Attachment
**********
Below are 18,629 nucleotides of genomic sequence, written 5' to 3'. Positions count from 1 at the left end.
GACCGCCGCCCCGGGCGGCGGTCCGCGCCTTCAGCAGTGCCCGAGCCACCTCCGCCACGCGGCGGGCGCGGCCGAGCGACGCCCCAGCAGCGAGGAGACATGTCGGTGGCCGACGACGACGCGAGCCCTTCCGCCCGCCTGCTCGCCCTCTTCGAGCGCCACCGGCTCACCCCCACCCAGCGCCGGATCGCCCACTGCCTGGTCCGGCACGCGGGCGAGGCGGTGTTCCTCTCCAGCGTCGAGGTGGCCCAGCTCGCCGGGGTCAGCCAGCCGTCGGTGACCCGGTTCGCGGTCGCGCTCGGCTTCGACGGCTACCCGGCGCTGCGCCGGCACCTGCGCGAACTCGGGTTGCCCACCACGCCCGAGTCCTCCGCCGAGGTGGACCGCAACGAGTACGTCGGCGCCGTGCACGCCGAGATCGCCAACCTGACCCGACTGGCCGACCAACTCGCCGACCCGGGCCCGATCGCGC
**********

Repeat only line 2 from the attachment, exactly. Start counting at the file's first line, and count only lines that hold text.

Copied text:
GACCGCCGCCCCGGGCGGCGGTCCGCGCCTTCAGCAGTGCCCGAGCCACCTCCGCCACGCGGCGGGCGCGGCCGAGCGACGCCCCAGCAGCGAGGAGACATGTCGGTGGCCGACGACGACGCGAGCCCTTCCGCCCGCCTGCTCGCCCTCTTCGAGCGCCACCGGCTCACCCCCACCCAGCGCCGGATCGCCCACTGCCTGGTCCGGCACGCGGGCGAGGCGGTGTTCCTCTCCAGCGTCGAGGTGGCCCAGCTCGCCGGGGTCAGCCAGCCGTCGGTGACCCGGTTCGCGGTCGCGCTCGGCTTCGACGGCTACCCGGCGCTGCGCCGGCACCTGCGCGAACTCGGGTTGCCCACCACGCCCGAGTCCTCCGCCGAGGTGGACCGCAACGAGTACGTCGGCGCCGTGCACGCCGAGATCGCCAACCTGACCCGACTGGCCGACCAACTCGCCGACCCGGGCCCGATCGCGC